For his part, the Minster of Minister of Entrepreneurship, Karabo Gare enunciated that, over the past three years, governments across the world have had to readjust their priorities as the world dealt with the effects and impact of the COVID 19 pandemic both to human life and economic prosperity.
“The role of DFIs, during this tough period, which is to support governments through countercyclical measures, including funding of COVID-19 related development projects, has become more important than ever before. However, with the increasingly limited resources from governments, DFIs are now expected to mobilise resources to meet the fiscal gaps and continue to meet their developmental mandates across the various affected sectors of their economies.” Said Gare.
Letlhakeng:TotalEnergies Botswana today launched a Road Safety Campaign as part of their annual Stakeholder Relationship Management (SRM), in partnership with Unitrans, MVA Fund, TotalEnergies Letlhakeng Filling Station and the Letlhakeng Sub District Road Safety Committee during an event held in Letlhakeng under the theme, #IamTrafficToo.
The Supplier Relationship Management initiative is an undertaking by TotalEnergies through which TotalEnergie annually explores and implements social responsibility activities in communities within which we operate, by engaging key stakeholders who are aligned with the organization’s objectives. Speaking during the launch event, TotalEnergies’ Operations and HSSEQ, Patrick Thedi said, “We at TotalEnergies pride ourselves in being an industrial operator with a strategy centered on respect, listening, dialogue and stakeholder involvement, and a partner in the sustainable social and economic development of its host communities and countries. We are also very fortunate to have stakeholders who are in alignment with our organizational objectives. We assess relationships with our key stakeholders to understand their concerns and expectations as well as identify priority areas for improvement to strengthen the integration of Total Energies in the community. As our organization transitions from Total to Total Energies, we are committed to exploring sustainable initiatives that will be equally indicative of our growth and this Campaign is a step in the right direction. ”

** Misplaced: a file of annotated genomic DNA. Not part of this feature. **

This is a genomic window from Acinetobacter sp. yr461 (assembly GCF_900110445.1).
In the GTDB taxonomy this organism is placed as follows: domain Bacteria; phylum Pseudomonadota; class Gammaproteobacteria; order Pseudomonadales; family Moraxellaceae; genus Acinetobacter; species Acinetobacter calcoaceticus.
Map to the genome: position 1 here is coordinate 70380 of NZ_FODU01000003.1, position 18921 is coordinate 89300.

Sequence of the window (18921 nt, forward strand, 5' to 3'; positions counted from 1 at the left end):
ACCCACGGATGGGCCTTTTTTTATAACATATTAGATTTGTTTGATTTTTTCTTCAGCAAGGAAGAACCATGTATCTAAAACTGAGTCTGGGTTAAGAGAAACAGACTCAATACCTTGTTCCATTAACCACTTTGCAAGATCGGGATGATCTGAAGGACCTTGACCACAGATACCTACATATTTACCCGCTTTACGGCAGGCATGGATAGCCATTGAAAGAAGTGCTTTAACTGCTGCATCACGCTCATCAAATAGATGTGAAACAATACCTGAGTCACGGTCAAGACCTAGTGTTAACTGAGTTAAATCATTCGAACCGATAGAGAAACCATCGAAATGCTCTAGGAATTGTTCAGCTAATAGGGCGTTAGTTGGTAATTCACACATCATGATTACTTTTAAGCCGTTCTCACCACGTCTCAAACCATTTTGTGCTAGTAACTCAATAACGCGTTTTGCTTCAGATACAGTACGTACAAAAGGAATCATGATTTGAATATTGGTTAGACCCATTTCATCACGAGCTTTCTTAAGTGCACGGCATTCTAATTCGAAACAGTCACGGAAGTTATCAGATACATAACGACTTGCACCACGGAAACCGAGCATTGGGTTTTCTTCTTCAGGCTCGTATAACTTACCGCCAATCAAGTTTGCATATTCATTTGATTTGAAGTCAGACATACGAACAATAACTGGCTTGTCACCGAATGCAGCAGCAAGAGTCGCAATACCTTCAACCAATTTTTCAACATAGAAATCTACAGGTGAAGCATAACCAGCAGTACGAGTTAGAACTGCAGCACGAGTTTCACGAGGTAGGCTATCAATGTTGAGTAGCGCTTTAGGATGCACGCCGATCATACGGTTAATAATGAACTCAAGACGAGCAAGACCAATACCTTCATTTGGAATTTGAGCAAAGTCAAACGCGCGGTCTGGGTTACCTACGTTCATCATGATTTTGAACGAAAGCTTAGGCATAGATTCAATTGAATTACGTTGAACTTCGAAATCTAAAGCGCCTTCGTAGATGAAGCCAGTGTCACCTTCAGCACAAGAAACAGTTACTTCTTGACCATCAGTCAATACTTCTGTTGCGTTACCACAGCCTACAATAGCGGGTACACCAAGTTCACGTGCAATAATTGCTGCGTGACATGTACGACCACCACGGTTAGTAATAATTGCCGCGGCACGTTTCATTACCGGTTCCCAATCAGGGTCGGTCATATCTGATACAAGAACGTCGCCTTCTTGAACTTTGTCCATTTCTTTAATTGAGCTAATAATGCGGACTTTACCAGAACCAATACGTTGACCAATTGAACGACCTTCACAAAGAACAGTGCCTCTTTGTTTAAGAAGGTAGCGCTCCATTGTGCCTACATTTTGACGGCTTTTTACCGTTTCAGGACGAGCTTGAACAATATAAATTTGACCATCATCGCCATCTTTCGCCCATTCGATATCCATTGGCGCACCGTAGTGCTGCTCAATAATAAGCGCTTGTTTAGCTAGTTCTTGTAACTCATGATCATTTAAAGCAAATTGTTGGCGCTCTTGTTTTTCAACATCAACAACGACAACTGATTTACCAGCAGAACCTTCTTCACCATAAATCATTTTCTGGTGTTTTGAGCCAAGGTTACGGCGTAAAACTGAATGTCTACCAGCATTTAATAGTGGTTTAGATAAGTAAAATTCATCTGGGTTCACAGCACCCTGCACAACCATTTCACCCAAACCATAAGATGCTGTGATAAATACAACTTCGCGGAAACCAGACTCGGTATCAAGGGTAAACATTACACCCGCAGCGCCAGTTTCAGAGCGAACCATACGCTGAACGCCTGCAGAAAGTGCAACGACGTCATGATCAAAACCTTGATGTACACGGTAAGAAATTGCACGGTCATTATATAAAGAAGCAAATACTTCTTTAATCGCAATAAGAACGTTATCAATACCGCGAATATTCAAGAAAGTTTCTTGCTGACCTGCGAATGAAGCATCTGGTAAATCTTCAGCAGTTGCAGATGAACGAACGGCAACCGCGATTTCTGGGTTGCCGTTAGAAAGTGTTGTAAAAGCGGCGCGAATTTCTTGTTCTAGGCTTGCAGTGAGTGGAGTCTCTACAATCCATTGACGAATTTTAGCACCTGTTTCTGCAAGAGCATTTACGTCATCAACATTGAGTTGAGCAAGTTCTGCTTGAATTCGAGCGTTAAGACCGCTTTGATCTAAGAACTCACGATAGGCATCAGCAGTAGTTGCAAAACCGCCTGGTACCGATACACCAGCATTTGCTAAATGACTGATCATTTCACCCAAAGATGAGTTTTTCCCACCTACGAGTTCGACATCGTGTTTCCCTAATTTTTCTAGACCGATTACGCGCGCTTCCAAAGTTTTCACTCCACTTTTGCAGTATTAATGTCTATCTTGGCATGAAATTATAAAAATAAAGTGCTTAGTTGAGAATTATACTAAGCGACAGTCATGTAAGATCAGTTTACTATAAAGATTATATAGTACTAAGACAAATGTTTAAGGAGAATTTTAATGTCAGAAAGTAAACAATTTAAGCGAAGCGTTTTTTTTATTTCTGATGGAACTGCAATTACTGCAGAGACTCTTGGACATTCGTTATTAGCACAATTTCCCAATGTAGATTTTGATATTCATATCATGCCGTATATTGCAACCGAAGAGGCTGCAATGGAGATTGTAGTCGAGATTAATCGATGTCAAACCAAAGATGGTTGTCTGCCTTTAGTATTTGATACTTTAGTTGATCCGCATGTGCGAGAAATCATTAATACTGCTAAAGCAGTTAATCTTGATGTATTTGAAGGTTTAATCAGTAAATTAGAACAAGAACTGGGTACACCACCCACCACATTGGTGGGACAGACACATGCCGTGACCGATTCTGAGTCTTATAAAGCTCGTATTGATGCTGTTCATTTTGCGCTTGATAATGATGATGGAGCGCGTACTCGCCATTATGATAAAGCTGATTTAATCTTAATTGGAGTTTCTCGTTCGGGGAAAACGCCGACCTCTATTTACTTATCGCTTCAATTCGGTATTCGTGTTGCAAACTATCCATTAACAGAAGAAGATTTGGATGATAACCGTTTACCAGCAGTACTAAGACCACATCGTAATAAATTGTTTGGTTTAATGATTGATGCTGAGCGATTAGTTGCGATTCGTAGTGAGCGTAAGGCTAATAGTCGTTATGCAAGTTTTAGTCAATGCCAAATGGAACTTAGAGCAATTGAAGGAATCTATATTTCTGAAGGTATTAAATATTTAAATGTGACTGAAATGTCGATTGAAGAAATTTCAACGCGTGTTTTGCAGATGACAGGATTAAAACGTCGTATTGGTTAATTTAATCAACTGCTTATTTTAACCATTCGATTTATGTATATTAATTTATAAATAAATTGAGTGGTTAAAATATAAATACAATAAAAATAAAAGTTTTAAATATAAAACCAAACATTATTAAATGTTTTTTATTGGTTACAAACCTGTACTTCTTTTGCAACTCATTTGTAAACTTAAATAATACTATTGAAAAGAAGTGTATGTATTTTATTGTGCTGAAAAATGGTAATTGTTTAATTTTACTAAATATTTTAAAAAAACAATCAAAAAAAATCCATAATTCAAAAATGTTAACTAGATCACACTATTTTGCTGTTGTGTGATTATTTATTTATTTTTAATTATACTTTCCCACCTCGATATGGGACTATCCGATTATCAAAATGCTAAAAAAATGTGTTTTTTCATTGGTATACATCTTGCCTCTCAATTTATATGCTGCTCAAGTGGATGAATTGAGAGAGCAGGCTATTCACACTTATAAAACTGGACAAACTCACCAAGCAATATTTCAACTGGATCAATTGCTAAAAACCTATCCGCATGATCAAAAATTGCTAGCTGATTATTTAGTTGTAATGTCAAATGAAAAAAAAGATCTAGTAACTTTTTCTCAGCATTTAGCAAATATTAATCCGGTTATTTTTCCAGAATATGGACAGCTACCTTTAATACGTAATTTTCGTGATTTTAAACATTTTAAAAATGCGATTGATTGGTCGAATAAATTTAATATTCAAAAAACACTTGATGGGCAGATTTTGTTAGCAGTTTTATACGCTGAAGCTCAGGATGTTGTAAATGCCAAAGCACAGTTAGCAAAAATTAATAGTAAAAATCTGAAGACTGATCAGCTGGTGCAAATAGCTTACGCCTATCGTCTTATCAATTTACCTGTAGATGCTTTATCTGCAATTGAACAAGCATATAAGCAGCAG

As part of this campaign roll out, stakeholders will be refurbishing and upgrading and installing road signs around schools in the area, and generally where required. One of the objectives of the Campaign is to bring awareness and training on how to manage and share the road/parking with bulk vehicles, as the number of bulk vehicles using the Letlhakeng road to bypass Trans Kalahari increases. When welcoming guests to Letlhakeng, Kgosi Balepi said he welcomed the initiative as it will reduce the number of road incidents in the area.
Also present was District Traffic Officer ASP, Reuben Moleele, who gave a statistical overview of accidents in the region, as well as the rest of the country. Moleele applauded TotalEnergies and partners on the Campaign, especially ahead of the festive season, a time he pointed out is always one with high road statistics. The campaign name #IamTrafficToo, is a reminder to all road users, including pedestrians that they too need to be vigilant and play their part in ensuring a reduction in road incidents.
The official proceedings of the day included a handover of reflectors and stop/Go signs to the Letlhakeng Cluster from TotalEnerigies, injury prevention from tips from MVA’s Onkabetse Petlwana, as well as bulk vehicle safety tips delivered from Adolf Namate of Unitrans.
TotalEnergies, which is committed to having zero carbon emissions by 2050, has committed to rolling out the Road safety Campaign to the rest of the country in the future.